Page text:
This is the new ‘American dream,’ according to millennials

The American dream today is completely different from the dream of past generations. Times and circumstances have changed substantially, and the days of white picket fences and 2.5 kids in the suburbs are a distant memory.

So what do millennials dream of nowadays? After all, many are putting off big commitments such as marriage and homeownership because these financial burdens are simply unrealistic in today's economy.

Click through to see what the American dream looks like today for millennials.

The new 'American dream'
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The new 'American dream'

College Is an Expensive and Mandatory Part of the American Dream

Millennials are on track to become the most educated generation to date. And a college degree is no longer a nice thing to have — it's a necessity to even be considered a viable job candidate. In fact, 40 percent of Americans in the workforce between ages 25 and 29 in 2016 had at least a bachelor's degree, according to the Pew Research Center. In 1964, just 16 percent did.

But education is an expensive investment, and according to the Huffington Post, millennials have taken on 300 percent more student debt than their parents.

2017 GOBankingRates comparison determined that when boomers entered college in 1982, the average annual tuition at a public school was $1,031 and $4,639 at a private institution. Today's millennials are paying an average of $9,650 for in-state tuition and $24,930 for out-of-state. Many even are required to do internships and other on-the-job training just to graduate. 

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Millennials’ Dream Jobs: Tech, Finance and Healthcare

According to Forbes, the jobs millennials gravitate toward are in tech, healthcare and finance — industries that generally offer some stability.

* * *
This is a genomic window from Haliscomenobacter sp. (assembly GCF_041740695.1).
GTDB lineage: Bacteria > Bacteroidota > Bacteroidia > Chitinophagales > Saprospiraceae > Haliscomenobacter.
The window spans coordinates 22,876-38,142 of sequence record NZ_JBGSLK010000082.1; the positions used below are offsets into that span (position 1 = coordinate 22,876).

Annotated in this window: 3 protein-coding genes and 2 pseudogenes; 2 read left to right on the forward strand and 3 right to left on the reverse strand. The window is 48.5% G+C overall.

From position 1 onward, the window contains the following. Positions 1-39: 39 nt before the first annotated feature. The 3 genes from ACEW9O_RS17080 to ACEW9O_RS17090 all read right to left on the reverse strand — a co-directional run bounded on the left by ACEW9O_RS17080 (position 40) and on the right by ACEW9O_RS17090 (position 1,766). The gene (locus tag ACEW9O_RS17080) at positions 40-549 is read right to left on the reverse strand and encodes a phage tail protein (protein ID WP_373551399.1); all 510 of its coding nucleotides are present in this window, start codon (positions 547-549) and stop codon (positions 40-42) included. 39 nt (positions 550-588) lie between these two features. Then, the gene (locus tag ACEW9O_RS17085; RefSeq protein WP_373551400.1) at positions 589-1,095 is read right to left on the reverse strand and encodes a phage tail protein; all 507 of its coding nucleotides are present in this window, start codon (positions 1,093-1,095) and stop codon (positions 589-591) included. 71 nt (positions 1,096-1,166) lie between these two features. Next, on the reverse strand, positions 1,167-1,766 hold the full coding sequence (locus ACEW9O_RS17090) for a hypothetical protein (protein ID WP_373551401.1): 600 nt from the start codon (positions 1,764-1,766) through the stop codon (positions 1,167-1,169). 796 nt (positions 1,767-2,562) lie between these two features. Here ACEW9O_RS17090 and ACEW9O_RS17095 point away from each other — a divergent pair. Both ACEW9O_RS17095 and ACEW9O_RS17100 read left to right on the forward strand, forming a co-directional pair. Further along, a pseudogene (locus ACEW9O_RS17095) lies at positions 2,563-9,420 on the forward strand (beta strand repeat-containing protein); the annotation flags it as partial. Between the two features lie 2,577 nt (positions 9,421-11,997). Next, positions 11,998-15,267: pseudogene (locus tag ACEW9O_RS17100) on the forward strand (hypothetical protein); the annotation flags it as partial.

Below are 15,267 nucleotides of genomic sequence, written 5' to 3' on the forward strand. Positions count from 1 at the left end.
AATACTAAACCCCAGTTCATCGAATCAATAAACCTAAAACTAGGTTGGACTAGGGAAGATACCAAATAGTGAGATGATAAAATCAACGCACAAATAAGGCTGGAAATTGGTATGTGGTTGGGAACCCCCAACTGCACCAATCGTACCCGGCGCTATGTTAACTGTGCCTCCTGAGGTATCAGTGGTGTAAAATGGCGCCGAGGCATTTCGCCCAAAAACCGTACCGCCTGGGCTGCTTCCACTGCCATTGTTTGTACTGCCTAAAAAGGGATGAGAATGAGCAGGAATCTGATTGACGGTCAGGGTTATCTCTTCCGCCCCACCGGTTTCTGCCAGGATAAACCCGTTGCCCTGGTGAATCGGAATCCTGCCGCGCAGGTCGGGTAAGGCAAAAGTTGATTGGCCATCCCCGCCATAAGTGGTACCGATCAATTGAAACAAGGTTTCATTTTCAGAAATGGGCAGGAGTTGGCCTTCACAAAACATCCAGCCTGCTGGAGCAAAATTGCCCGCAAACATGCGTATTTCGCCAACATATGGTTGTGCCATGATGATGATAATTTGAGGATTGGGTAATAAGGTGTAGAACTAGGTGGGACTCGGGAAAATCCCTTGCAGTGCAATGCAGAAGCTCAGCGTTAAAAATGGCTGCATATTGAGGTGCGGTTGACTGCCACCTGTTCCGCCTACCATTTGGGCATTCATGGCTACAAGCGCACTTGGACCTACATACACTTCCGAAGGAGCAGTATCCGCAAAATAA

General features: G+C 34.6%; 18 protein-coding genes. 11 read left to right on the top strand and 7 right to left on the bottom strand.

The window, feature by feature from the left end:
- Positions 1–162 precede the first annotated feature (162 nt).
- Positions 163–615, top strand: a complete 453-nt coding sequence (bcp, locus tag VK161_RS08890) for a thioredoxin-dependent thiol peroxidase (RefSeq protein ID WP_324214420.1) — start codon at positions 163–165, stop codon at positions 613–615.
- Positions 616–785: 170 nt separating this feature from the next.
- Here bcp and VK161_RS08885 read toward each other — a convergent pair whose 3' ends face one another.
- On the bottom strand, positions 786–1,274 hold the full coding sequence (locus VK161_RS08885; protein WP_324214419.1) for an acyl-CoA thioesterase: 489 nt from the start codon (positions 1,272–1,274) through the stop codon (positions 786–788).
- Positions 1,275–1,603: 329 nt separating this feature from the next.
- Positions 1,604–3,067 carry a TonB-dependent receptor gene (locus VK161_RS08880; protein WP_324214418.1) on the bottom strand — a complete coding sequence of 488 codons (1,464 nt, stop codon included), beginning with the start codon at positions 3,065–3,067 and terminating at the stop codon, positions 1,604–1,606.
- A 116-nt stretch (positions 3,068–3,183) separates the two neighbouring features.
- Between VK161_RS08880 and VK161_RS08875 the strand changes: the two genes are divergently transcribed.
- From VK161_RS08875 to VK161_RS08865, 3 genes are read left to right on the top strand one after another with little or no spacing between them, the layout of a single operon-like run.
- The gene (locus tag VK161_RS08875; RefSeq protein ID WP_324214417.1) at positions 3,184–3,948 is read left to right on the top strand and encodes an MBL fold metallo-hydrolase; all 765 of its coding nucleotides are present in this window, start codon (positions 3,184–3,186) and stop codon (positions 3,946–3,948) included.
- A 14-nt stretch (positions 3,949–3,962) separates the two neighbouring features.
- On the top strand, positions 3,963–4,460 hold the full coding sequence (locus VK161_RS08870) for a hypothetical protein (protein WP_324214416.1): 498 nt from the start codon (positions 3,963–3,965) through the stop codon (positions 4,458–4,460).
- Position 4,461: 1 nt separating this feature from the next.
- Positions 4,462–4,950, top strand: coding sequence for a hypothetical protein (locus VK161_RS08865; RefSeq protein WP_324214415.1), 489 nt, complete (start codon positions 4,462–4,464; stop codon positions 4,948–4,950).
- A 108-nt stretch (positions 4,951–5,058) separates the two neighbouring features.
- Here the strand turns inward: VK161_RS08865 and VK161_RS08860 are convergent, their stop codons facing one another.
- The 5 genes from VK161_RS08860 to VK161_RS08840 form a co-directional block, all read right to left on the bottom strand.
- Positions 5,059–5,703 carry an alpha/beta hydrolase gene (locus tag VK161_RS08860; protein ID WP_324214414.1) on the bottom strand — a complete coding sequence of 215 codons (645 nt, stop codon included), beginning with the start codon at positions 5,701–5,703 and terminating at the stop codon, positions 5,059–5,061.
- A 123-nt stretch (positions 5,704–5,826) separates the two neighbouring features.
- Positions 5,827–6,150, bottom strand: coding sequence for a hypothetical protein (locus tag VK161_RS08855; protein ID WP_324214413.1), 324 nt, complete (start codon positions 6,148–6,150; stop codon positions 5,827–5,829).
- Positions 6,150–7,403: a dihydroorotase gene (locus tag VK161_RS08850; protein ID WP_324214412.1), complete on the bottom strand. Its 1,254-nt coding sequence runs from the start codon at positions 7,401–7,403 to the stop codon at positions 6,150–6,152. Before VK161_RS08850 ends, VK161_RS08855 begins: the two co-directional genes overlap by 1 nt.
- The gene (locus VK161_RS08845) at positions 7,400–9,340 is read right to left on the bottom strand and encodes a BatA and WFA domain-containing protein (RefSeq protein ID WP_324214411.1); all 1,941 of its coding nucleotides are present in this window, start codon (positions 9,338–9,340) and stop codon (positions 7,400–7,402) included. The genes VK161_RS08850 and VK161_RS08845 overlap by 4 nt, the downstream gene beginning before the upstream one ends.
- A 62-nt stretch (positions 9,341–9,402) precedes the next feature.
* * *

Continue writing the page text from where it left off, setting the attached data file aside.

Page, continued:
Many common jobs that were popular in past decades and offered consistent opportunities — such as postal workers, typists or some machinist positions — are being phased out or rendered obsolete because of technological advances, according to USA Today. In fact, a report from NPR shows that in 1978, the most common job in 20 states and Washington, D.C., was secretary. In 2014, only five states listed secretary as the most common job. In the nation's capital, lawyers took over the top spot in 2014. 

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The Ideal Salary for Millennials Is at Least $100K

According to a recent GOBankingRates survey, 27 percent of millennials ages 18 to 34 say they need to earn at least $100,000 a year to have the standard of living they desire. That's a bit of a pie-in-the-sky number, however. The national average for workers under the age of 35 is less than $40,356, which is 20 percent less than what baby boomers made at the same age (adjusted to today's dollars), Fortune reported in 2017.

In addition to their primary career, many millennials have taken on extra jobs as a way to compensate for their lower incomes. According to a 2016 CareerBuilder report, 44 percent of 25- to 34-year-old workers had a side gig, and 39 percent of 18- to 24-year-old workers also had more than one job. 

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Millennial Dream Jobs Offer Benefits, Time Off and Flexibility

It might come as a surprise to learn that a casual, fun work environment is not the top job perk most millennials covet. In fact, the most desirable work benefit for millennials is health insurance, according to the GOBankingRates survey. Nearly 48 percent of respondents put health benefits at the top of their list, while nearly 20 percent said "paid time off" and an equal amount said "retirement benefits."

In 1980, four out of five employees had health insurance through their employer. Today, a little over half do, according to the Huffington Post. 

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Millennials Dream of Retiring by Age 64

According to the GOBankingRates survey, 36 percent of millennials said their preferred age to retire falls between 55 and 64, which is much earlier than the standard age 65. Even then, according to Gallup, many current boomers continue to work either out of necessity or desire. That doesn't necessarily mean millennials will retire that early, but if they do, they'll have to plan to have enough money put away to live for about 25 years post-retirement.

Trans America reports that eight in 10 millennials are concerned that Social Security will not be available and 56 percent believe their retirement will need to be self-funded. It's a valid concern: In 1950, there were 17 workers contributing to Social Security to support each retiree. When millennials retire, there will be just two, according to the Huffington Post.